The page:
Trying to find the best o-ring materials for your latest engineering project? Check out this comparison guide of the top o-rings and their materials.
When you're working with complicated and expensive machinery, you need to be sure that it's equipped with the right O-ring material.
The question of rubber vs. plastic, for example, can make the difference between success and costly failure.
Keep reading to learn about the best O-ring materials for engineers.
When dealing with a wide range of temperatures in the same machine, silicone is your best bet. It's also great for dry heat and general weathering.
Silicone O-rings are often used by pharmaceutical industries, life science industries, and many others.
They should be avoided when you're dealing with acids, silicone oils, and ketones, but they're wonderful for odorless and non-toxic materials.
While the water-resistance of silicone O-rings is far from ideal, they do have a high permeation resistance.
If you're working with silicone greases, petroleum oils, and similar substances, then nitrile o-rings might be just what you need.
You'll likely find nitrile O-rings when dealing with fuel and oil in an automobile, for instance.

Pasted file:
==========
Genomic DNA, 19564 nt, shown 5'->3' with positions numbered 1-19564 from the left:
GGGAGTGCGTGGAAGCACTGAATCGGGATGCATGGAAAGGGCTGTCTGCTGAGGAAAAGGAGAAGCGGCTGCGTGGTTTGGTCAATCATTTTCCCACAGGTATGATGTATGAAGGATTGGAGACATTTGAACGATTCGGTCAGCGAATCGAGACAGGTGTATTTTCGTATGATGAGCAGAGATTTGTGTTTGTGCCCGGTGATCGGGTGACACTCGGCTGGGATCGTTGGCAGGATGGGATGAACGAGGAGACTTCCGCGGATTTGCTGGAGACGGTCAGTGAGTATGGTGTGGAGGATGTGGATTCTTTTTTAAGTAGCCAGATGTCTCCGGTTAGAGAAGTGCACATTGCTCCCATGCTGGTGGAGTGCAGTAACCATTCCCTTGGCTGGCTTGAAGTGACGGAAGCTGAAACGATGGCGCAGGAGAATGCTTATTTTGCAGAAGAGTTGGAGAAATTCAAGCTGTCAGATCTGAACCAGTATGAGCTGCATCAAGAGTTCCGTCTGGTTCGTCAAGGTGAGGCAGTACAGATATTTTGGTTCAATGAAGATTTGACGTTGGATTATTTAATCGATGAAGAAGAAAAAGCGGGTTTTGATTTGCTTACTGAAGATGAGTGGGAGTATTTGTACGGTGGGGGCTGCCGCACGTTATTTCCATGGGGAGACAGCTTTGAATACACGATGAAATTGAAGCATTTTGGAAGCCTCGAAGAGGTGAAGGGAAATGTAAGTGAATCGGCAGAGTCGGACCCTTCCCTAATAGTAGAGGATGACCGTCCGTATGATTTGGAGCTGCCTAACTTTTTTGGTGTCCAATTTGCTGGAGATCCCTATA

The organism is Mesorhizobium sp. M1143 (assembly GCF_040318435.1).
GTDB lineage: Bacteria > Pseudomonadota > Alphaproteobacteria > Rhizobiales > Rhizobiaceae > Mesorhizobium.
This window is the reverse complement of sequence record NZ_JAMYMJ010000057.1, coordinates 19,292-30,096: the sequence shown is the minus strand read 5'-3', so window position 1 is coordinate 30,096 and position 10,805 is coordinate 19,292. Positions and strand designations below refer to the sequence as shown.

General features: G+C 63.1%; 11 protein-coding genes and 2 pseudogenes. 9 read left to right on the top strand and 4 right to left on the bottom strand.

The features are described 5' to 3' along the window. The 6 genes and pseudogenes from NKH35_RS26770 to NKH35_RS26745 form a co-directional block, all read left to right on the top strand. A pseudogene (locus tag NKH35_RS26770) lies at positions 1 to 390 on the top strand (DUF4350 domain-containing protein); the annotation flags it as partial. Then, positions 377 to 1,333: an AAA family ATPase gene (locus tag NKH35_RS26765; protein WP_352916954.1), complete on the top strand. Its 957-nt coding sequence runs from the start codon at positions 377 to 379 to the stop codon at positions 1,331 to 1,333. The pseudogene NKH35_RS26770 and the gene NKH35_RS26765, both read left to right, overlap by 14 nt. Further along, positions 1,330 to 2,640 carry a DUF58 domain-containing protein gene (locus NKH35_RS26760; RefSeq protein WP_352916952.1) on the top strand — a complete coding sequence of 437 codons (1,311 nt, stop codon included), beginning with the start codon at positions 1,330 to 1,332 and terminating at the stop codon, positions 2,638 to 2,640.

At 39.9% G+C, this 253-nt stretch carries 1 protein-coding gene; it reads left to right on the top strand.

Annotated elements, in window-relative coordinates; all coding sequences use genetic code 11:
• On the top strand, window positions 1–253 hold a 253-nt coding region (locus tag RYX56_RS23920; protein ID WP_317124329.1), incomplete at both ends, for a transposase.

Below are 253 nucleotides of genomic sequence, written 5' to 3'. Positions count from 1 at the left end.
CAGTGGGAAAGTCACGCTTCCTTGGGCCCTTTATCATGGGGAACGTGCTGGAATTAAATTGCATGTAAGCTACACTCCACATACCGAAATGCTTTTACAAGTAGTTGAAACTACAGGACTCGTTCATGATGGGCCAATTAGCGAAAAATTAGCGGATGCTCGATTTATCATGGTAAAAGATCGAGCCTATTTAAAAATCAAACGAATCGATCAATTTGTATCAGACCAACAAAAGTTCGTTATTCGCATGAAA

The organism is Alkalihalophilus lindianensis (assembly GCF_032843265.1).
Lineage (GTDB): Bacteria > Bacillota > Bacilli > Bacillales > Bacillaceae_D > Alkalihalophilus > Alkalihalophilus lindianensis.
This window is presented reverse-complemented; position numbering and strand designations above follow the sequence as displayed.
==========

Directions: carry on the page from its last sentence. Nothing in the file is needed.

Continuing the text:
They are relatively cheap and easy to replace, yet you should be quite satisfied with the overall resistance of nitrile O-rings.
Fluorocarbon O-rings are ideal when working with acids, chemicals, silicone oils and greases, and more. Conversely, they're not suitable for amines, hot water, steam, and some chemicals and acids.
Fluorocarbon O-rings are high in compression resistance and set resistance.
They are often used as chemical processing seals, aerospace seals, and even in automobiles.
The overall resistance of ethylene-propylene O-rings makes them a great choice for handling hot water, steam, brake fluids, but not fuels and petroleum oils.
Ethylene-propylene O-rings are often used for food-grade and medical-grade reliability.
Some drinking water O-rings are also made of Ethylene-propylene.
When working with dilute acids, freon, and ammonia, chloroprene O-rings are ideal. They are not reliable when dealing with brake fluids, ketones, and gas.
You'll usually see chloroprene O-rings used in the refrigeration industry.
They are moderately expensive but can last for a decent amount of time so you shouldn't expect to replace them too often.
If you're thinking about using fluorosilicone O-rings, then you should know that they aren't ideal for phosphate esters, amines, brake fluids, and ketones. Despite this, you'll find that they are very reliable when dealing with jet fuel, chlorinated solvents, and a wide fluctuation of temperatures.
Their permeation resistance and wear resistance are lacking. However, their compression set and short-term resistance are robust.
Fluorosilicone O-rings are often used in the aerospace industries, the automotive industries, and even during chemical processing.
Ready to Use the Best O-Ring Materials?
Now that you've learned all about the best O-ring materials for engineers, you can be sure that all your machinery is ready to run safely and smoothly.
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